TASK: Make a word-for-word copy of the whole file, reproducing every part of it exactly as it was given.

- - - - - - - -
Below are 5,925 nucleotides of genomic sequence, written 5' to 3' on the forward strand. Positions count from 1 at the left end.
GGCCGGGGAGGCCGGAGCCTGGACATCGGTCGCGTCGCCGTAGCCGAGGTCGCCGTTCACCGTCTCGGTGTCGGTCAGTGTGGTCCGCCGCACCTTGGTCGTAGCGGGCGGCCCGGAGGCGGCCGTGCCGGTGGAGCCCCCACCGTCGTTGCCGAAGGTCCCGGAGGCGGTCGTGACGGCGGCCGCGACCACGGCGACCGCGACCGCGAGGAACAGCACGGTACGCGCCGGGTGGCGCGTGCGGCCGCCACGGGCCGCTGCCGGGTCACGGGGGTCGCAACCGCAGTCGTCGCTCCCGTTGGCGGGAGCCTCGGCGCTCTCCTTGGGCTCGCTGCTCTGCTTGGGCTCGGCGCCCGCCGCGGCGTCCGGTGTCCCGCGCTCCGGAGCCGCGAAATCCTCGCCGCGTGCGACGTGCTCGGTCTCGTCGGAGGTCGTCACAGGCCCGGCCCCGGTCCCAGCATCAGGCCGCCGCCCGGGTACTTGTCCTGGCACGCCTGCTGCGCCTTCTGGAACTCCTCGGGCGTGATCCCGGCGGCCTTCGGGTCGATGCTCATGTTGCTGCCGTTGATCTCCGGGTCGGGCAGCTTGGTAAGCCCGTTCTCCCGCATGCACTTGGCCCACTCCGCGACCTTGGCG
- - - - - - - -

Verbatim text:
Below are 5,925 nucleotides of genomic sequence, written 5' to 3' on the forward strand. Positions count from 1 at the left end.
GGCCGGGGAGGCCGGAGCCTGGACATCGGTCGCGTCGCCGTAGCCGAGGTCGCCGTTCACCGTCTCGGTGTCGGTCAGTGTGGTCCGCCGCACCTTGGTCGTAGCGGGCGGCCCGGAGGCGGCCGTGCCGGTGGAGCCCCCACCGTCGTTGCCGAAGGTCCCGGAGGCGGTCGTGACGGCGGCCGCGACCACGGCGACCGCGACCGCGAGGAACAGCACGGTACGCGCCGGGTGGCGCGTGCGGCCGCCACGGGCCGCTGCCGGGTCACGGGGGTCGCAACCGCAGTCGTCGCTCCCGTTGGCGGGAGCCTCGGCGCTCTCCTTGGGCTCGCTGCTCTGCTTGGGCTCGGCGCCCGCCGCGGCGTCCGGTGTCCCGCGCTCCGGAGCCGCGAAATCCTCGCCGCGTGCGACGTGCTCGGTCTCGTCGGAGGTCGTCACAGGCCCGGCCCCGGTCCCAGCATCAGGCCGCCGCCCGGGTACTTGTCCTGGCACGCCTGCTGCGCCTTCTGGAACTCCTCGGGCGTGATCCCGGCGGCCTTCGGGTCGATGCTCATGTTGCTGCCGTTGATCTCCGGGTCGGGCAGCTTGGTAAGCCCGTTCTCCCGCATGCACTTGGCCCACTCCGCGACCTTGGCG